Reading recommendations that show both sides of the legendary singer’s world.
Singer, songwriter, activist, author and inspiration (Stephen Stills immortalized her in “Suite: Judy Blue Eyes”), Judy Collins’s arresting, intimate vocal style has become an icon of the era in which folk music spoke for the emerging ideals of a generation. But her artistry has been perpetually evolving since her 1961 debut recording A Maid of Constant Sorrow; her latest album, Paradise, spans decades, showcasing Collins’s uniquely sensitive interpretations of songs new and old. Judy Collins graces us with her thoughts about four of her favorite reads.
By Flannery O’Connor
“Flannery O’Connor was a Southern writer whose life was going well in New York in the late 1940s. She published her first very successful novel, Wise Blood, and wrote for many of the periodicals of the time. She also accepted an invitation to live with Robert Fitzgerald and his wife, Sally, in Redding, Connecticut, when she was diagnosed with the disease that killed her father. Her lupus progressed quickly and she moved back to her birthplace on a farm called Andalusia in Milledgeville, Georgia, where this book of letters, edited by her friend Robert Fitzgerald, was written. Flannery’s letters to her friends in New York are delicious—funny, witty, tender, and constant. They are full of the life of the farm where she and her mother lived, the stories of the chickens (she taught one of their chickens to walk backwards when she was a little girl,) and continue to be amusing. She is writing to her sophisticated, worldly friends in New York and other parts of the world, and at the same time composing her dark, wondrous novels about the South (The Violent Bear it Away, A Good Man is Hard to Find). I found such pleasure in these constant, amusing, and intelligent letters of O’Connor’s which kept her connected to New York, where she longed to be, the place of action and friendship as she was more and more unable to even move around among her peacocks and backwards-walking chickens. An inspiring book.”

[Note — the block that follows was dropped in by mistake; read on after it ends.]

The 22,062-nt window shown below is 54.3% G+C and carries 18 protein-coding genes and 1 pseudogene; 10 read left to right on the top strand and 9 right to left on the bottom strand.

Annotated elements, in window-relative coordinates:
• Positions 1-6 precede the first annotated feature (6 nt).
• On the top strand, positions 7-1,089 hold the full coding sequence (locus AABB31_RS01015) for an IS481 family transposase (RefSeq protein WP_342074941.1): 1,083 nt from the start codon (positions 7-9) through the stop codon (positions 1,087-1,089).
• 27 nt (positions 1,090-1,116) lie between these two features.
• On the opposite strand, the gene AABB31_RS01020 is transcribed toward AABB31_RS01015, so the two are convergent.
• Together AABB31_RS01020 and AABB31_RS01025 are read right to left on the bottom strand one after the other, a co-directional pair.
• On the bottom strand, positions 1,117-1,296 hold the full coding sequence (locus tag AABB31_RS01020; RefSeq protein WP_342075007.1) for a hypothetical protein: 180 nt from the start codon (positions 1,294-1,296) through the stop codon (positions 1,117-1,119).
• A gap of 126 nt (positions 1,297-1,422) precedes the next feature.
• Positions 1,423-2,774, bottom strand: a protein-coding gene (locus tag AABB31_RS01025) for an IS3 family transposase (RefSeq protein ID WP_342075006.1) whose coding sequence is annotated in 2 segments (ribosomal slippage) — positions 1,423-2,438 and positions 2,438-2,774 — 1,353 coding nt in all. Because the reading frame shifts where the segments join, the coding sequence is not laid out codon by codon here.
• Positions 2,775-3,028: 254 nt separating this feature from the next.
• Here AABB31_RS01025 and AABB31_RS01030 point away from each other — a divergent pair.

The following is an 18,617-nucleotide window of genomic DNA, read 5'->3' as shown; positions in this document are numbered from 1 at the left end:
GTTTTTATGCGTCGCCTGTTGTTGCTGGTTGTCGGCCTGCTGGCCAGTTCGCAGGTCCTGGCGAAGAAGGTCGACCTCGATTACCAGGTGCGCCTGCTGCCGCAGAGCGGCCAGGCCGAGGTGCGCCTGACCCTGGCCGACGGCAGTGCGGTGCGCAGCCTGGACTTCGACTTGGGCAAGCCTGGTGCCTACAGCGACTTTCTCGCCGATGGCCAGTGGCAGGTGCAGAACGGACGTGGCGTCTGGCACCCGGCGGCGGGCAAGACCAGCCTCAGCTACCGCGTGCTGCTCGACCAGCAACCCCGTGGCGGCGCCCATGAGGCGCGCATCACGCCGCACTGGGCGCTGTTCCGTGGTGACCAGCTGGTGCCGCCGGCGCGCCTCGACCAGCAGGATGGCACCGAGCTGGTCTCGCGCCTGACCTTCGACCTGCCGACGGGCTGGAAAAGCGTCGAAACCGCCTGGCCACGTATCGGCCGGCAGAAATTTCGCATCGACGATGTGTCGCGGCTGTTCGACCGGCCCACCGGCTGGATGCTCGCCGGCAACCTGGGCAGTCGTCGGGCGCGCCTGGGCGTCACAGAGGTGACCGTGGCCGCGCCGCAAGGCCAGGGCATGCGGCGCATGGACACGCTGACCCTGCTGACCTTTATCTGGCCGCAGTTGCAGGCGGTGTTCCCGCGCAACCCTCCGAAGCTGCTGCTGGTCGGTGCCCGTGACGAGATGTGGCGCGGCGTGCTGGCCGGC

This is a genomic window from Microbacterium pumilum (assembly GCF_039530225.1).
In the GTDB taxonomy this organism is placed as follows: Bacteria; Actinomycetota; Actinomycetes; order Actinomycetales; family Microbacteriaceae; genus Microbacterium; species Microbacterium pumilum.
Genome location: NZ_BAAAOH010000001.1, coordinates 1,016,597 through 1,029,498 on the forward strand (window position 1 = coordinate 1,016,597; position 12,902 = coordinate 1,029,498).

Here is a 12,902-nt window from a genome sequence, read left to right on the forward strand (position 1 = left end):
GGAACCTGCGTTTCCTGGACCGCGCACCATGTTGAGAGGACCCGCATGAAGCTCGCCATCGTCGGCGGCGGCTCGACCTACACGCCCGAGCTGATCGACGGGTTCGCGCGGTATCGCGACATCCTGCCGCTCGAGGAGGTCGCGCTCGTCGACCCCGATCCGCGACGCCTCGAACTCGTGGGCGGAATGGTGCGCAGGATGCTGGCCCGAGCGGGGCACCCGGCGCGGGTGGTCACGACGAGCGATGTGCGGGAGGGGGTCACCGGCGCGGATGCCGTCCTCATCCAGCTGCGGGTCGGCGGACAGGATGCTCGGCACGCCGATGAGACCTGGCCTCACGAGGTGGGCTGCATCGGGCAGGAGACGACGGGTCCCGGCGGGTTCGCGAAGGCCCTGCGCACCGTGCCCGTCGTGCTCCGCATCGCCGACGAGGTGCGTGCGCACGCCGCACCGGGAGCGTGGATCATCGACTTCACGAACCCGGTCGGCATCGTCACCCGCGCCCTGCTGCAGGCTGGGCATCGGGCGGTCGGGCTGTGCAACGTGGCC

By William Manchester
“After finishing the second of his Churchill biographies, Manchester turned to Medieval times and launched us into the fifth Century, as the Romans left the best roads in Europe along with the legacy of cisterns and walls that would stand until today. As the continent of Europe falls into darkness, Manchester trolls those deep shallows, peopled with saints and sinners and serfs, philosophers, painters, poets, and Kings and scholars who are all trying to pull the world from this darkness. He explores Erasmus and his brilliant writing—as well as his fight to keep from being held responsible for Luther’s turn from reformer to crazed zealot. This is a book to take everywhere and read at all times of the day and night, and pray for the light that finally came in the Renaissance to keep on shining.”
By Robert Wilson
“I was late to come to the writing of Wilson, whose language is engaging and almost as addictive as the intricate, tantalizing plots he constructs. In this 1999 book, he juxtaposes a brutal contemporary murder with a portrait of post-revolutionary Lisbon (1974) and the story of an industrialist Nazi whose spider-like reach of intrigue reaches across five decades into the present. As usual with Wilson, I couldn’t put the book down but counted my lost sleep as a consolation prize for having to turn the last, savored pages.”
By James Reston, Jr.
“I stumbled on this wonderfully written book some years ago when my knowledge of the history of Muslim and Christian conflict was slight, though I certainly knew who Richard the Lionheart was and that the Crusades had ploughed through nearly three centuries in bloody confrontation. Reston takes on the story of the 3rd Crusade of 1189, after Saladin has taken Jerusalem and King Richard the First of England has brought his armies to get it back. Saladin, the Muslim leader, fierce and brutal at times as his Christian opponent, was often full of surprising wisdom and grace. These men are pitted in a battle that can never end well, in as wild a ride of blood and guts as you will find anywhere. A terrible story, but important to know if for no other reason than to find out how seemingly intelligent leaders can bring disaster upon so many at such an extraordinary cost.”